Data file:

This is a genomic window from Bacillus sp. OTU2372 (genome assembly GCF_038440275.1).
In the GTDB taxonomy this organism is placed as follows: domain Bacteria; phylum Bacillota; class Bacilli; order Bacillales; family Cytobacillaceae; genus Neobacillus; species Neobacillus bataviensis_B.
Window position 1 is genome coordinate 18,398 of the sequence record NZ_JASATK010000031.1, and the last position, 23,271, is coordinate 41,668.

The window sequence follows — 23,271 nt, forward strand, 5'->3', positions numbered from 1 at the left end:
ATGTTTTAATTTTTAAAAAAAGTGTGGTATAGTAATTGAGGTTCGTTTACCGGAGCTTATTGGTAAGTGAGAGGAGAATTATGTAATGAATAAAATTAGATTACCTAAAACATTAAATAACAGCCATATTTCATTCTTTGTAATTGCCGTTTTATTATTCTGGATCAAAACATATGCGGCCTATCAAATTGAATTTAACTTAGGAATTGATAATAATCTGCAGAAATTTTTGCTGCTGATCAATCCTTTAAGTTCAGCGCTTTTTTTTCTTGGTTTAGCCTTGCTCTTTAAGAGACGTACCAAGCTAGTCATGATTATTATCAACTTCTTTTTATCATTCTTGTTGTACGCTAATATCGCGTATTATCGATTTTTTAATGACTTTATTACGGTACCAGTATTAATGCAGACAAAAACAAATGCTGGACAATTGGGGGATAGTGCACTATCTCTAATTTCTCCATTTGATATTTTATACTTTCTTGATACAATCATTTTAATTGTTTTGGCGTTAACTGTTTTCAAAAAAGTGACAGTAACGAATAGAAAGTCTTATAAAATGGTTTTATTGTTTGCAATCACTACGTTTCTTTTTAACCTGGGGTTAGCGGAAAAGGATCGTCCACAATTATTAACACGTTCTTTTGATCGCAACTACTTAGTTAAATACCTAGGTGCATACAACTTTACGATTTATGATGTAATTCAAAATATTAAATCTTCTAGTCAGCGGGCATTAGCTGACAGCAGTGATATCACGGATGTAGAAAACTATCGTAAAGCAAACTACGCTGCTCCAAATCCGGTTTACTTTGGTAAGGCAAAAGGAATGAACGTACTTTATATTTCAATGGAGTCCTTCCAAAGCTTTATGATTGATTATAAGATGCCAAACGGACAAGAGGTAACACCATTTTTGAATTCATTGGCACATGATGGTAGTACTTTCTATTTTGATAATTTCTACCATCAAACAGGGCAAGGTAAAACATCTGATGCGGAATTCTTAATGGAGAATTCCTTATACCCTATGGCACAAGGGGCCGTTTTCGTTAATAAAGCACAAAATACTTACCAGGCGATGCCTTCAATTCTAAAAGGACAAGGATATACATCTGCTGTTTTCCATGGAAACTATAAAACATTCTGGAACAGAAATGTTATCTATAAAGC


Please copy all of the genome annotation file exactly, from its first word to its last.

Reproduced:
This is a genomic window from Bacillus sp. OTU2372 (genome assembly GCF_038440275.1).
In the GTDB taxonomy this organism is placed as follows: domain Bacteria; phylum Bacillota; class Bacilli; order Bacillales; family Cytobacillaceae; genus Neobacillus; species Neobacillus bataviensis_B.
Window position 1 is genome coordinate 18,398 of the sequence record NZ_JASATK010000031.1, and the last position, 23,271, is coordinate 41,668.

The window sequence follows — 23,271 nt, forward strand, 5'->3', positions numbered from 1 at the left end:
ATGTTTTAATTTTTAAAAAAAGTGTGGTATAGTAATTGAGGTTCGTTTACCGGAGCTTATTGGTAAGTGAGAGGAGAATTATGTAATGAATAAAATTAGATTACCTAAAACATTAAATAACAGCCATATTTCATTCTTTGTAATTGCCGTTTTATTATTCTGGATCAAAACATATGCGGCCTATCAAATTGAATTTAACTTAGGAATTGATAATAATCTGCAGAAATTTTTGCTGCTGATCAATCCTTTAAGTTCAGCGCTTTTTTTTCTTGGTTTAGCCTTGCTCTTTAAGAGACGTACCAAGCTAGTCATGATTATTATCAACTTCTTTTTATCATTCTTGTTGTACGCTAATATCGCGTATTATCGATTTTTTAATGACTTTATTACGGTACCAGTATTAATGCAGACAAAAACAAATGCTGGACAATTGGGGGATAGTGCACTATCTCTAATTTCTCCATTTGATATTTTATACTTTCTTGATACAATCATTTTAATTGTTTTGGCGTTAACTGTTTTCAAAAAAGTGACAGTAACGAATAGAAAGTCTTATAAAATGGTTTTATTGTTTGCAATCACTACGTTTCTTTTTAACCTGGGGTTAGCGGAAAAGGATCGTCCACAATTATTAACACGTTCTTTTGATCGCAACTACTTAGTTAAATACCTAGGTGCATACAACTTTACGATTTATGATGTAATTCAAAATATTAAATCTTCTAGTCAGCGGGCATTAGCTGACAGCAGTGATATCACGGATGTAGAAAACTATCGTAAAGCAAACTACGCTGCTCCAAATCCGGTTTACTTTGGTAAGGCAAAAGGAATGAACGTACTTTATATTTCAATGGAGTCCTTCCAAAGCTTTATGATTGATTATAAGATGCCAAACGGACAAGAGGTAACACCATTTTTGAATTCATTGGCACATGATGGTAGTACTTTCTATTTTGATAATTTCTACCATCAAACAGGGCAAGGTAAAACATCTGATGCGGAATTCTTAATGGAGAATTCCTTATACCCTATGGCACAAGGGGCCGTTTTCGTTAATAAAGCACAAAATACTTACCAGGCGATGCCTTCAATTCTAAAAGGACAAGGATATACATCTGCTGTTTTCCATGGAAACTATAAAACATTCTGGAACAGAAATGTTATCTATAAAGC